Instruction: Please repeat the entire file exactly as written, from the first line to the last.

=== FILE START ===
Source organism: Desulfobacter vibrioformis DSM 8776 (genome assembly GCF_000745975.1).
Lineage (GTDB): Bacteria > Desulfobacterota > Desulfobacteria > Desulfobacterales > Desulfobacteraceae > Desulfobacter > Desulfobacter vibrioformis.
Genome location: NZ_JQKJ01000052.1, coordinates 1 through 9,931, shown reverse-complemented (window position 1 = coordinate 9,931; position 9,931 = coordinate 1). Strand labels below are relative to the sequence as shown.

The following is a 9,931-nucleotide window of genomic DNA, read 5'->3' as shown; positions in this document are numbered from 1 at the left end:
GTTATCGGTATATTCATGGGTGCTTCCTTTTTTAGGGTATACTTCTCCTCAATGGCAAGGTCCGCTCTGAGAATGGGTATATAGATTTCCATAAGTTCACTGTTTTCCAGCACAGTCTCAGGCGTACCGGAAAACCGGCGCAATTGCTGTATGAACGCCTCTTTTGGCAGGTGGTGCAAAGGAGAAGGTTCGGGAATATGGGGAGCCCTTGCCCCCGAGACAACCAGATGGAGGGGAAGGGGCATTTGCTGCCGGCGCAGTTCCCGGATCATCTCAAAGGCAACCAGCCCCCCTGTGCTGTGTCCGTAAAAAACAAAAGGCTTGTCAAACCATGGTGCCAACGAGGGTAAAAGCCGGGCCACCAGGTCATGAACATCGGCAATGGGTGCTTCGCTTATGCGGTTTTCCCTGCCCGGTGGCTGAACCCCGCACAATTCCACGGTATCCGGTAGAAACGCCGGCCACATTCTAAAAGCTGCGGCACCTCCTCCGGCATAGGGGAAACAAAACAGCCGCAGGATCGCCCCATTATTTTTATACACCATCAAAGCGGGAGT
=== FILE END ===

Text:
Source organism: Desulfobacter vibrioformis DSM 8776 (genome assembly GCF_000745975.1).
Lineage (GTDB): Bacteria > Desulfobacterota > Desulfobacteria > Desulfobacterales > Desulfobacteraceae > Desulfobacter > Desulfobacter vibrioformis.
Genome location: NZ_JQKJ01000052.1, coordinates 1 through 9,931, shown reverse-complemented (window position 1 = coordinate 9,931; position 9,931 = coordinate 1). Strand labels below are relative to the sequence as shown.

The following is a 9,931-nucleotide window of genomic DNA, read 5'->3' as shown; positions in this document are numbered from 1 at the left end:
GTTATCGGTATATTCATGGGTGCTTCCTTTTTTAGGGTATACTTCTCCTCAATGGCAAGGTCCGCTCTGAGAATGGGTATATAGATTTCCATAAGTTCACTGTTTTCCAGCACAGTCTCAGGCGTACCGGAAAACCGGCGCAATTGCTGTATGAACGCCTCTTTTGGCAGGTGGTGCAAAGGAGAAGGTTCGGGAATATGGGGAGCCCTTGCCCCCGAGACAACCAGATGGAGGGGAAGGGGCATTTGCTGCCGGCGCAGTTCCCGGATCATCTCAAAGGCAACCAGCCCCCCTGTGCTGTGTCCGTAAAAAACAAAAGGCTTGTCAAACCATGGTGCCAACGAGGGTAAAAGCCGGGCCACCAGGTCATGAACATCGGCAATGGGTGCTTCGCTTATGCGGTTTTCCCTGCCCGGTGGCTGAACCCCGCACAATTCCACGGTATCCGGTAGAAACGCCGGCCACATTCTAAAAGCTGCGGCACCTCCTCCGGCATAGGGGAAACAAAACAGCCGCAGGATCGCCCCATTATTTTTATACACCATCAAAGCGGGAGT